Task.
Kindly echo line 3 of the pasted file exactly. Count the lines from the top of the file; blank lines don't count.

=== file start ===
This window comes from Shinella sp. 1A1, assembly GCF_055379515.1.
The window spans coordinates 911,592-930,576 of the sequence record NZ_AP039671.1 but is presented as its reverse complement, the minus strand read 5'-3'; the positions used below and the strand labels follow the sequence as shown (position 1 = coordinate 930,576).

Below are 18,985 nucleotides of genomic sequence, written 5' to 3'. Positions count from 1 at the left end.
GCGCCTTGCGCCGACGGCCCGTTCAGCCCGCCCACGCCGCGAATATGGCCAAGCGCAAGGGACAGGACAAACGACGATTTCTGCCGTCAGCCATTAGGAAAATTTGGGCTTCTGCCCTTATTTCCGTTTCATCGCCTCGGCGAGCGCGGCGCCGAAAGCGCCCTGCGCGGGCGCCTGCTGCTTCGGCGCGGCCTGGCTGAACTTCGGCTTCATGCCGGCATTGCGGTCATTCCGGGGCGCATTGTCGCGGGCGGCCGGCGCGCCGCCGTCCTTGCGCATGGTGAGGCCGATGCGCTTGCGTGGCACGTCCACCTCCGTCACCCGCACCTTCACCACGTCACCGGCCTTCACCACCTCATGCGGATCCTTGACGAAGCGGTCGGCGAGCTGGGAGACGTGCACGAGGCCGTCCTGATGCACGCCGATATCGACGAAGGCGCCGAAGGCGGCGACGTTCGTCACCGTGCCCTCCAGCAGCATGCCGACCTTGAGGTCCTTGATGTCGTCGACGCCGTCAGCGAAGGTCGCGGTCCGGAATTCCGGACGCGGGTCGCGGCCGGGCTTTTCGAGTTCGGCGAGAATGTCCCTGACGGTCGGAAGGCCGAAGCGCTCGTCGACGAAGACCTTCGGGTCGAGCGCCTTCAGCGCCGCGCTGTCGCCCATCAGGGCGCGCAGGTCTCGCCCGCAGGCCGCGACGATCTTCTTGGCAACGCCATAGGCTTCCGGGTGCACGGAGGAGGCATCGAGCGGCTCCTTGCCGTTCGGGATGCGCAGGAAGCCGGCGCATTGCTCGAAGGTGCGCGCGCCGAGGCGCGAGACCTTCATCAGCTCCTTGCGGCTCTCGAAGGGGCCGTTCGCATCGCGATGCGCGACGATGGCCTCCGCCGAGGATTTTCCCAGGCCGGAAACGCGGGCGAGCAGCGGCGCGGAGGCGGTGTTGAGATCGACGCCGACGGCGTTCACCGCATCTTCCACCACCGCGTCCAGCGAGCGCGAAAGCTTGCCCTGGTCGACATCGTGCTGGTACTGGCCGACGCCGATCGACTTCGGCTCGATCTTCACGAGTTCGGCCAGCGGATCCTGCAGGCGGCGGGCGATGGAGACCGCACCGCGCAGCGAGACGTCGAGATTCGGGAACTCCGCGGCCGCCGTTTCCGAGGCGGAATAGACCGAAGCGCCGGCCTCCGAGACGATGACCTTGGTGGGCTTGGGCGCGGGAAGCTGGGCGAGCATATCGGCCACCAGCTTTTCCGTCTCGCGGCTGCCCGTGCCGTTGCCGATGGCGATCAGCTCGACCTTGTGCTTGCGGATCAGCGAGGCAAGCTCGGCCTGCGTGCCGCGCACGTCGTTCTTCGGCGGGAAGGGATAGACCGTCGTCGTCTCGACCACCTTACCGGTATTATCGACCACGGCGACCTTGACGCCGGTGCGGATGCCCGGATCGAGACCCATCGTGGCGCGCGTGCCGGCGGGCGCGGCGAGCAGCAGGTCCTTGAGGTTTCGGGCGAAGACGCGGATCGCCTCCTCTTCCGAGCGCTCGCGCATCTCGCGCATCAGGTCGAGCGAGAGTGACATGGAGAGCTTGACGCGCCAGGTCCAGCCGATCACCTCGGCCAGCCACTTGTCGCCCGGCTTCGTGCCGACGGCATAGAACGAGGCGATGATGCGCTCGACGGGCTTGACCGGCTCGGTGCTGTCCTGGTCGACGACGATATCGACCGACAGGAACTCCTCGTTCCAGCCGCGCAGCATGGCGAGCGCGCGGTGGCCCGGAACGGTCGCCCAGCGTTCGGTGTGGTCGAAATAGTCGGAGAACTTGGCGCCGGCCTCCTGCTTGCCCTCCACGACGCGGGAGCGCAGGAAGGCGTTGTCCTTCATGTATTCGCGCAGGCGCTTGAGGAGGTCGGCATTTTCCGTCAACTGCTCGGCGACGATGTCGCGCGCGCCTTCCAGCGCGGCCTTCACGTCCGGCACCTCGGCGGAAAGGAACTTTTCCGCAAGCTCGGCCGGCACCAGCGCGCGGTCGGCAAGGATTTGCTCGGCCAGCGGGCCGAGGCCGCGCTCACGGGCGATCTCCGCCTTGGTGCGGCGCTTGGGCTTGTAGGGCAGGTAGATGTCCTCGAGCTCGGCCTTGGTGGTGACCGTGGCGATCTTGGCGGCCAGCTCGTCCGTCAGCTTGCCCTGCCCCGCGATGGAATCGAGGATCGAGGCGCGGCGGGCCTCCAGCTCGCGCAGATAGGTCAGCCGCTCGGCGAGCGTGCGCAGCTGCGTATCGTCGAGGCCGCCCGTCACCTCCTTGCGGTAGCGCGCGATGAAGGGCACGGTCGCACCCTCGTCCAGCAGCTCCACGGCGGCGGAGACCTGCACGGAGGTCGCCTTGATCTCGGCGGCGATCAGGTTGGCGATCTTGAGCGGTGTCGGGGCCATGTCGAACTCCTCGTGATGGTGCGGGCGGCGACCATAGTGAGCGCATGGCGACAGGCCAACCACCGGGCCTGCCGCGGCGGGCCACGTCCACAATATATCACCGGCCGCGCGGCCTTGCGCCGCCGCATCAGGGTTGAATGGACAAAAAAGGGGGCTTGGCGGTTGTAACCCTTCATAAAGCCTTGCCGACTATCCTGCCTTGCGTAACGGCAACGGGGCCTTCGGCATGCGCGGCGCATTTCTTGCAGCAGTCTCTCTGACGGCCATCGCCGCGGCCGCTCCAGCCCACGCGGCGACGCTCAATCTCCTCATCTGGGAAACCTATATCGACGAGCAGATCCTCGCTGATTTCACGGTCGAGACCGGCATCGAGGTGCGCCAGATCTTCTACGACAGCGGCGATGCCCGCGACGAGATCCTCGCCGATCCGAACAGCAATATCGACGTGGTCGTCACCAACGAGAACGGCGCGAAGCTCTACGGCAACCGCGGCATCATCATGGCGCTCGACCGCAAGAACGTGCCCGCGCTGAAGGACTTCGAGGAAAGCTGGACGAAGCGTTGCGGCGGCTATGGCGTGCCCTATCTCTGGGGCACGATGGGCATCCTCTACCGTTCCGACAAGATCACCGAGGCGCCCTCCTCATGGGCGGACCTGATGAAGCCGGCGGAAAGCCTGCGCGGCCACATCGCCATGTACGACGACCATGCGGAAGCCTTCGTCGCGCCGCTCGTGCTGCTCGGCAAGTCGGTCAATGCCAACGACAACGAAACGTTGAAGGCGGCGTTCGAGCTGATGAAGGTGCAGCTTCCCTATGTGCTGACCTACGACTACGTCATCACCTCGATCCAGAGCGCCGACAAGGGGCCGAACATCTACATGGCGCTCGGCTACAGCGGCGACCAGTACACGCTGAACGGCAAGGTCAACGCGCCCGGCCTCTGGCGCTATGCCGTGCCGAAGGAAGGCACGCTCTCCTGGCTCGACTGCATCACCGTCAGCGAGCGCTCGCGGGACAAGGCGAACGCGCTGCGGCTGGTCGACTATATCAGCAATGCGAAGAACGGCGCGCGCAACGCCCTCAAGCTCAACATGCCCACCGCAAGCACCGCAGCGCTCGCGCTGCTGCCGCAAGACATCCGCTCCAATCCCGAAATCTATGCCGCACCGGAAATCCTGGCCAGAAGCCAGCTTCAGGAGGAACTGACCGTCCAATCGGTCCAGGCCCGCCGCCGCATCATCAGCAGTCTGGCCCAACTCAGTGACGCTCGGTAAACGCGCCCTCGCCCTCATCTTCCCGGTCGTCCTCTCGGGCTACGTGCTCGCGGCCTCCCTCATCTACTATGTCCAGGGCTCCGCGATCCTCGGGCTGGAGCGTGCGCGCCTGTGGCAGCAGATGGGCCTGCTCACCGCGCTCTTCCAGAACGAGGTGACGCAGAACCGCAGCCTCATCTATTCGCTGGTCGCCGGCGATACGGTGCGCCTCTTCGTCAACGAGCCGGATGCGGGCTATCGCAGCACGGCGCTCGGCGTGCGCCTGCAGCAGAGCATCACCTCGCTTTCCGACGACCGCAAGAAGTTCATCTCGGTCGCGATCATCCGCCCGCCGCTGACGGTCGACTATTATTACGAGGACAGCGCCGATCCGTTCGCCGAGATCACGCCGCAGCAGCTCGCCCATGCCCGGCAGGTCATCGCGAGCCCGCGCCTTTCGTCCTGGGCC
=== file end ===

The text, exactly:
Below are 18,985 nucleotides of genomic sequence, written 5' to 3'. Positions count from 1 at the left end.